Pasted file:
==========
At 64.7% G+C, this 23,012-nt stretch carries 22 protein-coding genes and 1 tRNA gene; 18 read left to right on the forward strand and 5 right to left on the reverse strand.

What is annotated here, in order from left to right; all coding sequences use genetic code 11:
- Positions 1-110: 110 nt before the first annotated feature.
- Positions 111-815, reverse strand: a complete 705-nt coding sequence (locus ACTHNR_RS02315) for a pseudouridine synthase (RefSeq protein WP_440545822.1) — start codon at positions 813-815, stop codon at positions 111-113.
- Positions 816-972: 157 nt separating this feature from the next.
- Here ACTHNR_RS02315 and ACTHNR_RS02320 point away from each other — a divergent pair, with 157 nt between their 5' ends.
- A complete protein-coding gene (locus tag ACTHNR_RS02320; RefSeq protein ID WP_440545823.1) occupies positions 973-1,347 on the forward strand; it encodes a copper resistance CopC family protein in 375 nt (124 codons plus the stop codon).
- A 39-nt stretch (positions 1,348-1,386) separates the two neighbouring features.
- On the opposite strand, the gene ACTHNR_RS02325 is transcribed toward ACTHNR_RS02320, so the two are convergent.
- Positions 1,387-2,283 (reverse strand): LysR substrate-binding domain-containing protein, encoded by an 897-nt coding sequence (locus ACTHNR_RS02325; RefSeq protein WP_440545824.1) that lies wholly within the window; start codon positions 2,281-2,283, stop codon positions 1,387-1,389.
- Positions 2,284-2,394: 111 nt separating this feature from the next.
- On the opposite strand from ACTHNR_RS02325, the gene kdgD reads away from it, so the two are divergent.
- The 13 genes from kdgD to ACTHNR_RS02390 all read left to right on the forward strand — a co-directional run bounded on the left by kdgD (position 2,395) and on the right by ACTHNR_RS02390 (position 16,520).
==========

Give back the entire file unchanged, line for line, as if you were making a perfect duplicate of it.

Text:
At 64.7% G+C, this 23,012-nt stretch carries 22 protein-coding genes and 1 tRNA gene; 18 read left to right on the forward strand and 5 right to left on the reverse strand.

What is annotated here, in order from left to right; all coding sequences use genetic code 11:
- Positions 1-110: 110 nt before the first annotated feature.
- Positions 111-815, reverse strand: a complete 705-nt coding sequence (locus ACTHNR_RS02315) for a pseudouridine synthase (RefSeq protein WP_440545822.1) — start codon at positions 813-815, stop codon at positions 111-113.
- Positions 816-972: 157 nt separating this feature from the next.
- Here ACTHNR_RS02315 and ACTHNR_RS02320 point away from each other — a divergent pair, with 157 nt between their 5' ends.
- A complete protein-coding gene (locus tag ACTHNR_RS02320; RefSeq protein ID WP_440545823.1) occupies positions 973-1,347 on the forward strand; it encodes a copper resistance CopC family protein in 375 nt (124 codons plus the stop codon).
- A 39-nt stretch (positions 1,348-1,386) separates the two neighbouring features.
- On the opposite strand, the gene ACTHNR_RS02325 is transcribed toward ACTHNR_RS02320, so the two are convergent.
- Positions 1,387-2,283 (reverse strand): LysR substrate-binding domain-containing protein, encoded by an 897-nt coding sequence (locus ACTHNR_RS02325; RefSeq protein WP_440545824.1) that lies wholly within the window; start codon positions 2,281-2,283, stop codon positions 1,387-1,389.
- Positions 2,284-2,394: 111 nt separating this feature from the next.
- On the opposite strand from ACTHNR_RS02325, the gene kdgD reads away from it, so the two are divergent.
- The 13 genes from kdgD to ACTHNR_RS02390 all read left to right on the forward strand — a co-directional run bounded on the left by kdgD (position 2,395) and on the right by ACTHNR_RS02390 (position 16,520).